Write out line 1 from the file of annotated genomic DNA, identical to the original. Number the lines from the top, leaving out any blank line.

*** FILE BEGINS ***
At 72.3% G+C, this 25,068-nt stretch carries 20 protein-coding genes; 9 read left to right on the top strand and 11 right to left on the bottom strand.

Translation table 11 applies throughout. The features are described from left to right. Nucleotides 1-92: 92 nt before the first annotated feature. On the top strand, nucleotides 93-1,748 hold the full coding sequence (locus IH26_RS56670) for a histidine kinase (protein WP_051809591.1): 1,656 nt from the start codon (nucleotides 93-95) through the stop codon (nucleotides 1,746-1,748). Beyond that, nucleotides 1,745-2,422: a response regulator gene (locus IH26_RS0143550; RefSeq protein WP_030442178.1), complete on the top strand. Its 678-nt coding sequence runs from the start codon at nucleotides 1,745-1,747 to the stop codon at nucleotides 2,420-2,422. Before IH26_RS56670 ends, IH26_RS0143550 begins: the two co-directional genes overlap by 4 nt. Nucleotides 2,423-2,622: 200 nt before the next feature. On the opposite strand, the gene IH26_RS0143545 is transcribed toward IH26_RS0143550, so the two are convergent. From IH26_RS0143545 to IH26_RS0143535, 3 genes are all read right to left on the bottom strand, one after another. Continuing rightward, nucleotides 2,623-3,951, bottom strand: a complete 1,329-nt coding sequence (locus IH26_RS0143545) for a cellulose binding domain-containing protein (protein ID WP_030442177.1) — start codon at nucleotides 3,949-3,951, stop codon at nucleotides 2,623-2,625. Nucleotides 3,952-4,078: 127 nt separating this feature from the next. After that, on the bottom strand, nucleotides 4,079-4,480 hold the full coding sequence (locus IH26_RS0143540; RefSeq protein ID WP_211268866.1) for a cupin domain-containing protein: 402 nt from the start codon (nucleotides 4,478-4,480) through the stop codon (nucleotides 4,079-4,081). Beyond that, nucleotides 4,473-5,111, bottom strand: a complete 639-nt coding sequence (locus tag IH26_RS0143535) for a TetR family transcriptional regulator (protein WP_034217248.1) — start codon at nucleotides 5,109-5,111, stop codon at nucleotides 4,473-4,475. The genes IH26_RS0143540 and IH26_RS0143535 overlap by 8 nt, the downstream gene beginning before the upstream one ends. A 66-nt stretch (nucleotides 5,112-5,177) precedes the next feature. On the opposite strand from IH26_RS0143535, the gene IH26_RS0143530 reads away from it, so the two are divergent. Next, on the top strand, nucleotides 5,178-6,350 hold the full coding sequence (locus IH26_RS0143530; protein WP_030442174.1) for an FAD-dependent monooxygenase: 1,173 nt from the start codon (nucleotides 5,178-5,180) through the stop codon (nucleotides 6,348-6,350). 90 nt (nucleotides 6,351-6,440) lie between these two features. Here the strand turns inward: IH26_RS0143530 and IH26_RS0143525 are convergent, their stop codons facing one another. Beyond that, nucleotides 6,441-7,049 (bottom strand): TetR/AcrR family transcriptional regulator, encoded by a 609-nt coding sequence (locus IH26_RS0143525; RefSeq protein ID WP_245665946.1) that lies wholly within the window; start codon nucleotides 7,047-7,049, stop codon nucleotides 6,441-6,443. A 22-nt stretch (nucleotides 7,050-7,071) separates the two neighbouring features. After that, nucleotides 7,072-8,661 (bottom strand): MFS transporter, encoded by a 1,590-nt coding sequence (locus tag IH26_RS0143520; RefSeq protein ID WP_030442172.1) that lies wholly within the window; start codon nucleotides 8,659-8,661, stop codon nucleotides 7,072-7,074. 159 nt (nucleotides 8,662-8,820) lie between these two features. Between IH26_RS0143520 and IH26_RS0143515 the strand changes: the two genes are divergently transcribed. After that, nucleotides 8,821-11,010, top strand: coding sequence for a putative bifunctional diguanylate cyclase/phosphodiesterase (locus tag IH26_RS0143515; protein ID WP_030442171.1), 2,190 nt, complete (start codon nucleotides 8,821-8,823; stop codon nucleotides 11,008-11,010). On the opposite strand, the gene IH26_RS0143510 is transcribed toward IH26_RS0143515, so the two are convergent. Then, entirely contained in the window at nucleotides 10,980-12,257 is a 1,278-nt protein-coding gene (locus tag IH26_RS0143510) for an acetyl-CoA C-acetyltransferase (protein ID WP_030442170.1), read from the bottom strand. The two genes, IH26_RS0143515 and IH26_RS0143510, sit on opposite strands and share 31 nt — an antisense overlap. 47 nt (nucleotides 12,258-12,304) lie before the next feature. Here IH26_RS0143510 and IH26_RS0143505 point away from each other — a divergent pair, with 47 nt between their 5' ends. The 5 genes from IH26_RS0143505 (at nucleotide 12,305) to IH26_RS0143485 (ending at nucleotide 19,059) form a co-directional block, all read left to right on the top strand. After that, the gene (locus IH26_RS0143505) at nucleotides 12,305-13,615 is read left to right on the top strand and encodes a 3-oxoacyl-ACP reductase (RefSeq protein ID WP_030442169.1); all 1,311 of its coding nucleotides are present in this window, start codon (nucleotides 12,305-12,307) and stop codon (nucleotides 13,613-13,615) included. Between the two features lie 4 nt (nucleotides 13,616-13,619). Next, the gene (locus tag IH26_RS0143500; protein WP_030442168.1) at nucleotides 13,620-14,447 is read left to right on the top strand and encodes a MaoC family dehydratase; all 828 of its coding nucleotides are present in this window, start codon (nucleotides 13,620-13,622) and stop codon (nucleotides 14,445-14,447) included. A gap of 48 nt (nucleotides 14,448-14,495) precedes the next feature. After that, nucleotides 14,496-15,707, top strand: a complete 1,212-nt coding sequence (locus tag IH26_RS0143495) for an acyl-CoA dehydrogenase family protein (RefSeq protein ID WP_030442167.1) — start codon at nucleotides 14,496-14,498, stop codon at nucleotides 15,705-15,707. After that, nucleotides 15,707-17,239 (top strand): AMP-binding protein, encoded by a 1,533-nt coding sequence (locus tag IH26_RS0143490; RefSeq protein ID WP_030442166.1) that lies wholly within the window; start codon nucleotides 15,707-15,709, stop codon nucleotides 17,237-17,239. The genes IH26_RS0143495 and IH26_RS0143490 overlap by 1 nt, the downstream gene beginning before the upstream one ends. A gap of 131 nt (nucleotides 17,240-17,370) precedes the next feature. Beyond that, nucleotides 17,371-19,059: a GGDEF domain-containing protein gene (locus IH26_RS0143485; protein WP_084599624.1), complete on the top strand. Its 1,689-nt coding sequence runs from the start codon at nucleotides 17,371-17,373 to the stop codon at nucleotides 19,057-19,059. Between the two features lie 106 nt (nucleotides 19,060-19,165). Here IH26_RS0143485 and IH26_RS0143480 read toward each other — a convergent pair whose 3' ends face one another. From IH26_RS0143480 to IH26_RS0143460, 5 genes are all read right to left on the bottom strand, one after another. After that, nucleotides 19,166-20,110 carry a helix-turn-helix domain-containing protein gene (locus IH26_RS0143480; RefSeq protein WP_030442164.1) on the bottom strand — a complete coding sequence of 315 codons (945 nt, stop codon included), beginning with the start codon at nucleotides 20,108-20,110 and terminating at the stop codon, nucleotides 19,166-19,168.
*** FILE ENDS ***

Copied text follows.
At 72.3% G+C, this 25,068-nt stretch carries 20 protein-coding genes; 9 read left to right on the top strand and 11 right to left on the bottom strand.